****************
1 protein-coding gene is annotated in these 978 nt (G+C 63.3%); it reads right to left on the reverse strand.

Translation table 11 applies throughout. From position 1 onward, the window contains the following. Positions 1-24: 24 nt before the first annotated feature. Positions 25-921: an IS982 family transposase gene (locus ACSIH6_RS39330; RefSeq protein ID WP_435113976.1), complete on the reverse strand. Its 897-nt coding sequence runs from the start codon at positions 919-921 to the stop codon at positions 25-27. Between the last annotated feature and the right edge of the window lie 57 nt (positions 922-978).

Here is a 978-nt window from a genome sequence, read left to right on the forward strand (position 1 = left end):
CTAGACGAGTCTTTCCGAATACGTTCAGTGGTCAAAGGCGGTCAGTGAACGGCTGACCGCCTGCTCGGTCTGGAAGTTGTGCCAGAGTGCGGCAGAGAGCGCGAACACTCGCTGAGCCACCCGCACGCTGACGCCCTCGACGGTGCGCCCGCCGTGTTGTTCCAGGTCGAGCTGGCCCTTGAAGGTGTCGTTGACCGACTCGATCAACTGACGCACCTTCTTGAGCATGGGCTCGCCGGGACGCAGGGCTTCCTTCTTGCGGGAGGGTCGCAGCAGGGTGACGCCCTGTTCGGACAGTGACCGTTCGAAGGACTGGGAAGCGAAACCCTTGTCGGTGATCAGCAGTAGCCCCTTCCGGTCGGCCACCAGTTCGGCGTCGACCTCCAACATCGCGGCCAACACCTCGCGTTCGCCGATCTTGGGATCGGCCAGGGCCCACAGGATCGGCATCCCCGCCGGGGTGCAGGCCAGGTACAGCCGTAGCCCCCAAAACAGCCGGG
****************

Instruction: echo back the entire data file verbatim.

1 protein-coding gene is annotated in these 978 nt (G+C 63.3%); it reads right to left on the reverse strand.

Translation table 11 applies throughout. From position 1 onward, the window contains the following. Positions 1-24: 24 nt before the first annotated feature. Positions 25-921: an IS982 family transposase gene (locus ACSIH6_RS39330; RefSeq protein ID WP_435113976.1), complete on the reverse strand. Its 897-nt coding sequence runs from the start codon at positions 919-921 to the stop codon at positions 25-27. Between the last annotated feature and the right edge of the window lie 57 nt (positions 922-978).

Here is a 978-nt window from a genome sequence, read left to right on the forward strand (position 1 = left end):
CTAGACGAGTCTTTCCGAATACGTTCAGTGGTCAAAGGCGGTCAGTGAACGGCTGACCGCCTGCTCGGTCTGGAAGTTGTGCCAGAGTGCGGCAGAGAGCGCGAACACTCGCTGAGCCACCCGCACGCTGACGCCCTCGACGGTGCGCCCGCCGTGTTGTTCCAGGTCGAGCTGGCCCTTGAAGGTGTCGTTGACCGACTCGATCAACTGACGCACCTTCTTGAGCATGGGCTCGCCGGGACGCAGGGCTTCCTTCTTGCGGGAGGGTCGCAGCAGGGTGACGCCCTGTTCGGACAGTGACCGTTCGAAGGACTGGGAAGCGAAACCCTTGTCGGTGATCAGCAGTAGCCCCTTCCGGTCGGCCACCAGTTCGGCGTCGACCTCCAACATCGCGGCCAACACCTCGCGTTCGCCGATCTTGGGATCGGCCAGGGCCCACAGGATCGGCATCCCCGCCGGGGTGCAGGCCAGGTACAGCCGTAGCCCCCAAAACAGCCGGG